For my final review of the week, here's one that is very overdue indeed. I visited Enchanted Dreams: The Pre-Raphaelite Art of E R.Hughes at Birmingham Museum and Art Gallery back at the end of October, but so much has happened in the meantime (holidays, book publication) that it got somewhat delayed. Before I launch myself into Blogvent (starting on Tuesday) I best tell you all about it...
|Night and her Train of Stars (1912) E R Hughes|
When Edward Robert Hughes died at the age of 62 in April 1914, he was still remembered as 'Arthur's nephew'. The Birmingham Daily Post, in their death notice, mention how he was the foremost watercolourist of his generation but still, before all that, he had a Pre-Raphaelite uncle. Possibly quite a fitting way to start the new exhibition at BMAG is this image...
|Edward Robert Hughes as a child (1853-4) Arthur Hughes|
There are many reasons to love Arthur Hughes but often his painting is not one of them. Whilst a very lovely picture in many ways, the tiny hands in this picture are terrible and led to much giggling and whispering about how the small boy gets out of his frame at night and comes to find you and your normal sized hands. This is not helped by the fact that the ornate and fragile original frame is now contained within a modern box frame. We deduced this was obviously an attempt on behalf of the museum staff to stop him getting out... Moving on...
|Edward Robert Hughes, looking far less cherubic...|
Ah, now that's better. This is an exhibition about Edward Robert Hughes, not his Uncle Arthur, so on with the story...
|And Then I Knew My Soul Stood Before Me (1871) Simeon Solomon|
E R Hughes is probably the figure on the right
Born 5th November 1849, Edward ('Ted') Robert Hughes grew up to model for Dante Gabriel Rossetti (he was one of the models for Love in the replica of Dante's Dream) and Simeon Solomon (who described him as 'the beautiful Hughes' in a letter to a friend) and probably used him in And Then I knew my Soul Stood Before Me (1871) with Johnston Forbes-Robertson (who replaced him as Love in Rossetti's painting).
|The Lady of Shalott (1905) William Holman Hunt (and a little bit of Hughes)|
|With the Wind (undated)|
Back to Hughes, and it is easy to see why this is a beautiful exhibition, but it is harder to see why Hughes is not better known. His work is very commercial - one recent review referred to him as a greetings card artist, which is true but infers commercial equals rubbish. Hughes talent seems to be to find the soul-squeezingly gorgeous in everything and put it in front of you so you have no choice to respond. It's easy to find the Symbolist-like lady with the swirly hair attractive, but how about a rotting corpse in a ditch?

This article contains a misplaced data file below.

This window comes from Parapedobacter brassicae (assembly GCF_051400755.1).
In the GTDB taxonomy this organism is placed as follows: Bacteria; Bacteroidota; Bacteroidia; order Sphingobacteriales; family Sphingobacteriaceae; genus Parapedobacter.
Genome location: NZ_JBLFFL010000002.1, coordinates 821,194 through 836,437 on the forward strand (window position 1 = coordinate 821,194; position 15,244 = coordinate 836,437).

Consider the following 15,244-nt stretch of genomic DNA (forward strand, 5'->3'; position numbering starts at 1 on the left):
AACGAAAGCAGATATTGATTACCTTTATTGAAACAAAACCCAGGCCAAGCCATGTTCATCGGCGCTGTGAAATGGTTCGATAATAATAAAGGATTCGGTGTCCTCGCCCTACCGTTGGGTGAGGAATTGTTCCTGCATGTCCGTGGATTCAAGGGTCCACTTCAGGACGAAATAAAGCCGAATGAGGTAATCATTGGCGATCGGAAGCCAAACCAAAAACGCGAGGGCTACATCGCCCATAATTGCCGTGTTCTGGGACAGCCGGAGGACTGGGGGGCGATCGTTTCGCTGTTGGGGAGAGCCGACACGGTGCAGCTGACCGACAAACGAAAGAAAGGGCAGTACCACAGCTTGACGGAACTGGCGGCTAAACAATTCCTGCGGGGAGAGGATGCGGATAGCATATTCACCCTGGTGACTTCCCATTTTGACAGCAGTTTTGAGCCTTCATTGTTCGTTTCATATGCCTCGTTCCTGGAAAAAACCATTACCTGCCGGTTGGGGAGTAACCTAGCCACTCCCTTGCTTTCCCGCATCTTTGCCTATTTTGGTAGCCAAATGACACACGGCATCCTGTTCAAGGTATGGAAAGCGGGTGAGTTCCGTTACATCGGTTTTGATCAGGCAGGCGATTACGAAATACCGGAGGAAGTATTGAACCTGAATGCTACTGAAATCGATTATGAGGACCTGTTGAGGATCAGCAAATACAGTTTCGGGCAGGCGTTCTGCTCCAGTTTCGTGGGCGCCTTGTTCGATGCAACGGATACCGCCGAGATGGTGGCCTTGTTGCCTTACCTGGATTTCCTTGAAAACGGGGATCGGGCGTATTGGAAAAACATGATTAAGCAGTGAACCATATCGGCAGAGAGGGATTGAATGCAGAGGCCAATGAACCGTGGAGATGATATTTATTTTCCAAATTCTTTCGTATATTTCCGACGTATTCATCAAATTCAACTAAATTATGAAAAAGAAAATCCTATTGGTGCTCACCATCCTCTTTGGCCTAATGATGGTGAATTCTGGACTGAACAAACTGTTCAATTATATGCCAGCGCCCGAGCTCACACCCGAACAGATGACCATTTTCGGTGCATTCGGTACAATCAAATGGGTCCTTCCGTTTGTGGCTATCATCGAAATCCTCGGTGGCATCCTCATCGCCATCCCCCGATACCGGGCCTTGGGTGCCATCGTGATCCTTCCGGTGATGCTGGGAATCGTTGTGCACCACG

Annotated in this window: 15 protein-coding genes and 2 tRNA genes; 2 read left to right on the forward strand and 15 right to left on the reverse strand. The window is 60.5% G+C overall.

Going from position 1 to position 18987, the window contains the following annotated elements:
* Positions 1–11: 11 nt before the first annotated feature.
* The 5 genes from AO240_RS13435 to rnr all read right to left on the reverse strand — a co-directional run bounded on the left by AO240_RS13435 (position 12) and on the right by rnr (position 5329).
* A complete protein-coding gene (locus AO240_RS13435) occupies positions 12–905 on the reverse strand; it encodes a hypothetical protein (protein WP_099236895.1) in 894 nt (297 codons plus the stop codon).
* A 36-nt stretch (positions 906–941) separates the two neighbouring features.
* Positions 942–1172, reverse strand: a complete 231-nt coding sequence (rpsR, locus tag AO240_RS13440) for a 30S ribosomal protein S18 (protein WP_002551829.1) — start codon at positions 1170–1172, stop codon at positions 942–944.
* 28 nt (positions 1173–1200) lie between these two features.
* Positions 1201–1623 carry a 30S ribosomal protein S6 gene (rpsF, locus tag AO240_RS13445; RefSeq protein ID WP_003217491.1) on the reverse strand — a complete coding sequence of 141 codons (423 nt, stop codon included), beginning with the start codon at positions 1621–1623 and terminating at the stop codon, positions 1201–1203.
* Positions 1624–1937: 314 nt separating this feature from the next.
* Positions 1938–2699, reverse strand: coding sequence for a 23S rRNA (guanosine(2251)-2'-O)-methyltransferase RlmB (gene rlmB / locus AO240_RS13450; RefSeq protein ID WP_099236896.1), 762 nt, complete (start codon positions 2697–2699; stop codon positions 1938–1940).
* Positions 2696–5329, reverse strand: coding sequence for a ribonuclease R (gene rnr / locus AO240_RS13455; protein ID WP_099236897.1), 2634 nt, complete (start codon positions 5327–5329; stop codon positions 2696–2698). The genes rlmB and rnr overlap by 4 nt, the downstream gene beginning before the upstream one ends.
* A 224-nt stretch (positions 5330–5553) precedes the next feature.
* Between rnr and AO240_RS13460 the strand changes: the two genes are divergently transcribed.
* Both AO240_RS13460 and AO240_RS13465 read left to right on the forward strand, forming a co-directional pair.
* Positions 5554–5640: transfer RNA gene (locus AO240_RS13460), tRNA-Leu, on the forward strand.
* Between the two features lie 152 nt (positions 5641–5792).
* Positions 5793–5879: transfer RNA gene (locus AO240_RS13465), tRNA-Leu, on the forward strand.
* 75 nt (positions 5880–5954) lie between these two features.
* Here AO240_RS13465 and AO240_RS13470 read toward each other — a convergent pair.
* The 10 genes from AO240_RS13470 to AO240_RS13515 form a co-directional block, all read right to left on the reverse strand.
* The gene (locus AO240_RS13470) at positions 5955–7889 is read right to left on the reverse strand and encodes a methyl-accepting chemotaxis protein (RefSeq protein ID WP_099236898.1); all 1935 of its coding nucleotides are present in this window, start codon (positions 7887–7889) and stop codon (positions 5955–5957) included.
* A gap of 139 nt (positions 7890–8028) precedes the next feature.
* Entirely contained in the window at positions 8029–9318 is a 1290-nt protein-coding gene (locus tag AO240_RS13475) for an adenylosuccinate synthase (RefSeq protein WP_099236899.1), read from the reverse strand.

|'Oh, What's That in the Hollow...?' (1893)|
Taken from Christina Rossetti's poem 'Amor Mundi' (1865), Hughes does not show the two lovers who find the body on their lazy downhill wander into Hell. Instead we have an almost Solomon-handsome, sleeping beauty of a man, waiting out his eternity by being slowly consumed by nature. The lovers are represented as butterflies who have been caught in the briar that covers the body. What should be repellent, a corpse in a ditch, becomes Ophelia-like in his death-glamour, surrounded by flowers. There is a hint in the exhibition that more could be read into Hughes' homosocial relationships, that his appreciation of male beauty (possibly influenced by Solomon) had conflicted feelings behind it but as he seemed to fall in love with women as well, I think the most you can claim for him is that he saw beauty in everyone, regardless of gender, and thank goodness for it because I love his man-damsels. Apart from the following which creeps me out...
|Blondel's Quest (1912)|
Although I can see that technically it is a very skilled piece, I am not a fan of 'creepy harp-Jesus'. It refers to the minstrel Blondel's quest to find Richard the Lionheart (but also reminds me of a still from a 1960s sword and sandal epic). The blue of Blondel's eyes is so piercing it is really quite disturbing and provides a neat counterpoint to some of Hughes' more 'comfortable' art.
|Twilight Fantasies (1911)|
If you know anything by Hughes, it is likely to be one of his blue fairy pictures, painted just prior to the First World War. The powdery watercolours do nothing to dispel the feeling that Edwardian England was a sort of wonderland before the great reckoning of 1914-1918. In their turn it could be argued that pictures such as Twilight Fantasy have inadvertently 'cheapened' Hughes' currency by being so accessible that they have adorned popular greetings cards and become the byword for frivolous Victorian folly. Taken together as a set, the blue fairy fantasies are all at once beautiful, mysterious and a little threatening at times but always breath-taking. As there are light-infused angels and spirits to welcome the day, so too are there darker winged creatures waiting in the shadows.
|The Valkyrie's Vigil (1906)|
Enchanted Dreams is a very easy exhibition to enjoy because E R Hughes' work is so very luscious, however the story of his life is equally as interesting. It is hard to see how and why we forgot him in the great resurrection of the Pre-Raphaelites but his watercolours have such power that they refused oblivion. This is a fabulous opportunity to go and revel in their tender power on a grand scale, and one I would urge you not to miss.
Enchanted Dreams: The Pre-Raphaelite Art of E R Hughes is on at Birmingham Museum and Art Gallery until 21st February.
There is sadly no catalogue for the exhibition, but you can read Victoria Osborne's thesis on Hughes online here. On the strength of it, I hope she gets the time and funding to write a catalogue in the near future.